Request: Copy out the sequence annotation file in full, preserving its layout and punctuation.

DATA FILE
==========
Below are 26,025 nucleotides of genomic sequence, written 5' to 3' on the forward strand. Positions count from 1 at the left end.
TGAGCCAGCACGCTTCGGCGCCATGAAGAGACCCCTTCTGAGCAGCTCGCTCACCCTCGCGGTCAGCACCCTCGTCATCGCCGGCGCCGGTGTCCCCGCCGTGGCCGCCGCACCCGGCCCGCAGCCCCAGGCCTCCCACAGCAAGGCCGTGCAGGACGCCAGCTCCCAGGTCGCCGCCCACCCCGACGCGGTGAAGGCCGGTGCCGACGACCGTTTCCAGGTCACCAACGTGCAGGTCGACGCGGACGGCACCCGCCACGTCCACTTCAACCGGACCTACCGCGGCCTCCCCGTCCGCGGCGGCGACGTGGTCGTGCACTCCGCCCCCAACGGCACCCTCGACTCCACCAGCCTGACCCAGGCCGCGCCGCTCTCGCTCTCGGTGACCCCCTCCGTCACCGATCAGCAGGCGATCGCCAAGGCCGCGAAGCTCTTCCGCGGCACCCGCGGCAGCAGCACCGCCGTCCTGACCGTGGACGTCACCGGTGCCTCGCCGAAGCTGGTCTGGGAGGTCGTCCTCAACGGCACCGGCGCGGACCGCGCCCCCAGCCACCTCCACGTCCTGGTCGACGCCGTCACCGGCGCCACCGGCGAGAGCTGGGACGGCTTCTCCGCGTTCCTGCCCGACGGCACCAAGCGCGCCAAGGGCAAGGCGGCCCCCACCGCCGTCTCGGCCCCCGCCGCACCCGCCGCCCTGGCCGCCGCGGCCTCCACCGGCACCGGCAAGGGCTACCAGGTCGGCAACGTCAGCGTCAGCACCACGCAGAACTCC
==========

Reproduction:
Below are 26,025 nucleotides of genomic sequence, written 5' to 3' on the forward strand. Positions count from 1 at the left end.
TGAGCCAGCACGCTTCGGCGCCATGAAGAGACCCCTTCTGAGCAGCTCGCTCACCCTCGCGGTCAGCACCCTCGTCATCGCCGGCGCCGGTGTCCCCGCCGTGGCCGCCGCACCCGGCCCGCAGCCCCAGGCCTCCCACAGCAAGGCCGTGCAGGACGCCAGCTCCCAGGTCGCCGCCCACCCCGACGCGGTGAAGGCCGGTGCCGACGACCGTTTCCAGGTCACCAACGTGCAGGTCGACGCGGACGGCACCCGCCACGTCCACTTCAACCGGACCTACCGCGGCCTCCCCGTCCGCGGCGGCGACGTGGTCGTGCACTCCGCCCCCAACGGCACCCTCGACTCCACCAGCCTGACCCAGGCCGCGCCGCTCTCGCTCTCGGTGACCCCCTCCGTCACCGATCAGCAGGCGATCGCCAAGGCCGCGAAGCTCTTCCGCGGCACCCGCGGCAGCAGCACCGCCGTCCTGACCGTGGACGTCACCGGTGCCTCGCCGAAGCTGGTCTGGGAGGTCGTCCTCAACGGCACCGGCGCGGACCGCGCCCCCAGCCACCTCCACGTCCTGGTCGACGCCGTCACCGGCGCCACCGGCGAGAGCTGGGACGGCTTCTCCGCGTTCCTGCCCGACGGCACCAAGCGCGCCAAGGGCAAGGCGGCCCCCACCGCCGTCTCGGCCCCCGCCGCACCCGCCGCCCTGGCCGCCGCGGCCTCCACCGGCACCGGCAAGGGCTACCAGGTCGGCAACGTCAGCGTCAGCACCACGCAGAACTCC